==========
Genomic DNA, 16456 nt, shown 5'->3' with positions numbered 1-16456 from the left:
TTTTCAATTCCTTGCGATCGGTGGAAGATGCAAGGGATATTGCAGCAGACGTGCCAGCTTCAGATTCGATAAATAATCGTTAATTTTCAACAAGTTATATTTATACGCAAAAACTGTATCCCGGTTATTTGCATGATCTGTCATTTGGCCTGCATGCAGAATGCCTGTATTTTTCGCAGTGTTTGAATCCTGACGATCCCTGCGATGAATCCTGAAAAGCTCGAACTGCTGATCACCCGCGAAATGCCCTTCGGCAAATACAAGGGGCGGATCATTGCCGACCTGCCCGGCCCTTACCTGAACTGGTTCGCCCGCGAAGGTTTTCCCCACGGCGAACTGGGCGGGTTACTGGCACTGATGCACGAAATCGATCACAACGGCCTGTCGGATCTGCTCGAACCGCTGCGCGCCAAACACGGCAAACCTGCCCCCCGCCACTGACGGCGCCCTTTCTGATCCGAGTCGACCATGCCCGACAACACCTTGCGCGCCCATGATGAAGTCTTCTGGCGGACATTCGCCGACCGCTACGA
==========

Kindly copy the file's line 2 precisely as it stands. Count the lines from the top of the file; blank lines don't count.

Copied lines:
TTTTCAATTCCTTGCGATCGGTGGAAGATGCAAGGGATATTGCAGCAGACGTGCCAGCTTCAGATTCGATAAATAATCGTTAATTTTCAACAAGTTATATTTATACGCAAAAACTGTATCCCGGTTATTTGCATGATCTGTCATTTGGCCTGCATGCAGAATGCCTGTATTTTTCGCAGTGTTTGAATCCTGACGATCCCTGCGATGAATCCTGAAAAGCTCGAACTGCTGATCACCCGCGAAATGCCCTTCGGCAAATACAAGGGGCGGATCATTGCCGACCTGCCCGGCCCTTACCTGAACTGGTTCGCCCGCGAAGGTTTTCCCCACGGCGAACTGGGCGGGTTACTGGCACTGATGCACGAAATCGATCACAACGGCCTGTCGGATCTGCTCGAACCGCTGCGCGCCAAACACGGCAAACCTGCCCCCCGCCACTGACGGCGCCCTTTCTGATCCGAGTCGACCATGCCCGACAACACCTTGCGCGCCCATGATGAAGTCTTCTGGCGGACATTCGCCGACCGCTACGA